MANY people don’t like the fact that all the multinational shops make all the high streets look the same wherever they are, but it cannot be denied that a resurgence of multinationals does indicate resurgence in the economy.
Malaga and Marbella, and in a lesser way Fuengirola, are all experiencing a higher level of interest for real estate from the big European names including Mango, Subway, or Starbucks which, to many analysts, means that the coast is finally heaving itself up out of the crisis.
A spokesperson for Richard Ellis (part of the American real estate giants CBRE), Spain, Iñigo Molina, has commented that all the big names have decided that the crisis is over for Spain and are, once again setting their sights on occupying real estate in all the key areas.
Those not already present, including big names like Costa Coffee and The Good Burger, are buying prime places on the high streets and those already present are looking to consolidate their presence with more shops opening all the time.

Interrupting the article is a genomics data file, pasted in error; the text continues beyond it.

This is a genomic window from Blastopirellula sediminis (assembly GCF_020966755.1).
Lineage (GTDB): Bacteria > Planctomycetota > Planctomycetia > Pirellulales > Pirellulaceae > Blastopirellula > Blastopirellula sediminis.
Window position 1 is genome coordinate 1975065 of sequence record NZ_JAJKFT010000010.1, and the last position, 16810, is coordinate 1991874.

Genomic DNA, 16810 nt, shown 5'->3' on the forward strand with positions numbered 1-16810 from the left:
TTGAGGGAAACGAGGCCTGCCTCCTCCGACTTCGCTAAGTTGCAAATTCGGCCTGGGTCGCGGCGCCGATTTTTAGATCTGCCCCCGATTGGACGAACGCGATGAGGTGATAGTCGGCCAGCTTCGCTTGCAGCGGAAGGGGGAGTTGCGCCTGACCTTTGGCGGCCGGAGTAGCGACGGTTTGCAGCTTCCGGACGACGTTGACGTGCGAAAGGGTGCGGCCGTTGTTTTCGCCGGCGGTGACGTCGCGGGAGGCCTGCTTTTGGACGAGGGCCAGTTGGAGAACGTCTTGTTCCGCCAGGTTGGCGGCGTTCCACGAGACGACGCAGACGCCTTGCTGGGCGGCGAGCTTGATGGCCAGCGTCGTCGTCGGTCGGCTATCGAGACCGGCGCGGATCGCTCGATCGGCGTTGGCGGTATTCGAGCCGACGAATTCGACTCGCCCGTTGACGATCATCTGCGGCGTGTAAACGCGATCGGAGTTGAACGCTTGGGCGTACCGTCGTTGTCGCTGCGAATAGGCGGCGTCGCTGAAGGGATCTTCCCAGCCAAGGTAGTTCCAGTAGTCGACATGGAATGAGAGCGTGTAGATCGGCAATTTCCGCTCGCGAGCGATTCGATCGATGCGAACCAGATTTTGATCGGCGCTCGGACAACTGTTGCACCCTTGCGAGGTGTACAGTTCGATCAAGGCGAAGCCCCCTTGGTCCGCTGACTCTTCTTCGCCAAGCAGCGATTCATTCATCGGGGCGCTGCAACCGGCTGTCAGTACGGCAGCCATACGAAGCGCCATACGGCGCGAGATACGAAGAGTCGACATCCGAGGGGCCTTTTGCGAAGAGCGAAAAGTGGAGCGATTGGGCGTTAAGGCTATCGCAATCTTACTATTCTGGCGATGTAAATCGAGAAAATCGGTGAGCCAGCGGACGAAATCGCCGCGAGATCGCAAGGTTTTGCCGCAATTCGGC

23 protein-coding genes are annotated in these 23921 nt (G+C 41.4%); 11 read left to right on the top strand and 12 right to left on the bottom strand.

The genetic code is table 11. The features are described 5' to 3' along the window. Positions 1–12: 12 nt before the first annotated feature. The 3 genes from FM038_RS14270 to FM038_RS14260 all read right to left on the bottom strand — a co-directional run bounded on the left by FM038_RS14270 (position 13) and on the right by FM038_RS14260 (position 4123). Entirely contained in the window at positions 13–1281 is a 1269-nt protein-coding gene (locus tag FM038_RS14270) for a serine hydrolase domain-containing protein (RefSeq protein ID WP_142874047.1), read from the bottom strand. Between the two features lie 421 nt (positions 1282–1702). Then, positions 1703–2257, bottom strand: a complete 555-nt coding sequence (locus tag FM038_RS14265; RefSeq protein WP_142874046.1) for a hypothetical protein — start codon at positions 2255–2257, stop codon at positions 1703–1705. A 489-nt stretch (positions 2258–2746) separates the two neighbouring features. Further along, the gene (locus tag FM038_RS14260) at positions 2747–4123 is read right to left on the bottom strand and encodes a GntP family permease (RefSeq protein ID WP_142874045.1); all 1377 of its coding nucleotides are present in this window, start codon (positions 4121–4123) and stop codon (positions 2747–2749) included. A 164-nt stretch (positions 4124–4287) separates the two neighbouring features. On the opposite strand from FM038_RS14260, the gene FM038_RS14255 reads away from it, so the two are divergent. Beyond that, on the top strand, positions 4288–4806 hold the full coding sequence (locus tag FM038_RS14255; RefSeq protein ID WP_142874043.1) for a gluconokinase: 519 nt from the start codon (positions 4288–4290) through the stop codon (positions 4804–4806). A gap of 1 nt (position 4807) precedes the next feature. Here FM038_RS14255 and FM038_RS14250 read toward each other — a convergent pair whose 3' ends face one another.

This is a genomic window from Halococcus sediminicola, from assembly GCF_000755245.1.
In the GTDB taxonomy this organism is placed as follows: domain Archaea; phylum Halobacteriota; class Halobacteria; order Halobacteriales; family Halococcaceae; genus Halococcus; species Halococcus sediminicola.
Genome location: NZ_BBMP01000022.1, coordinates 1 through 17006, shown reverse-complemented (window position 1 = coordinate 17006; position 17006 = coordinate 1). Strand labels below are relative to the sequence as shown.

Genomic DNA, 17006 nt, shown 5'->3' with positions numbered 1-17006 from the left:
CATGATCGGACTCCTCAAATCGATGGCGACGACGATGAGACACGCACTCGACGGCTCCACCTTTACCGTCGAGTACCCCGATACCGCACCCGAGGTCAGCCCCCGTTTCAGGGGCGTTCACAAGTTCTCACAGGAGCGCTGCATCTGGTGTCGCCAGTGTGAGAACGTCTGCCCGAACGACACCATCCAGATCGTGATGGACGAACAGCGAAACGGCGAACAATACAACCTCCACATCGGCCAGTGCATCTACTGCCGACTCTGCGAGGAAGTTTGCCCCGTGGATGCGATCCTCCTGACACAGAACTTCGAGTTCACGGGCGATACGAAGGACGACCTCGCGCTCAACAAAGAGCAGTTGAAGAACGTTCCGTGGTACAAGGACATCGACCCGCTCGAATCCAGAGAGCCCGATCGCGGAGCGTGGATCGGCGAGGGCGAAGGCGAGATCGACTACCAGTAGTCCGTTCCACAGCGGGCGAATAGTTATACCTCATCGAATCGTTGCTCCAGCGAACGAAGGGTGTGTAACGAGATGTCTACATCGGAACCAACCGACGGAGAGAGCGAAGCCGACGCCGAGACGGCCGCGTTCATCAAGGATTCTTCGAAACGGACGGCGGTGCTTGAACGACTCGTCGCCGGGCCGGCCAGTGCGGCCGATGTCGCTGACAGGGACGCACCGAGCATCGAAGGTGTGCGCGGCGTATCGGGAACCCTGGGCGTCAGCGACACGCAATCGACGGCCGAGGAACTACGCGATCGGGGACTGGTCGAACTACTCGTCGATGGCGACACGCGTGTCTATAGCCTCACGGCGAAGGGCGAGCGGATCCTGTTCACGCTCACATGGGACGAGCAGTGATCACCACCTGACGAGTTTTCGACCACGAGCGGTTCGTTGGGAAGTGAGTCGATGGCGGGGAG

Javier Artacho, a partner in real estate consultancy Musashi, commented that the confidence shown in Malaga as a commercial destination was growing as the city itself has been growing.
Artacho went on to underscore the importance of things like the cruise ships docking in the city – this has become a big attraction for the big high street names as on days when the boats are in there is a massive influx of shoppers.
The most attractive locations for the big names are Calle Larios in Malaga centre, the La Cañada shopping centre and anywhere in Puerto Banus; although these are the favourites, there is also a lot of interest in anywhere that has a large catchment area such as Fuengirola.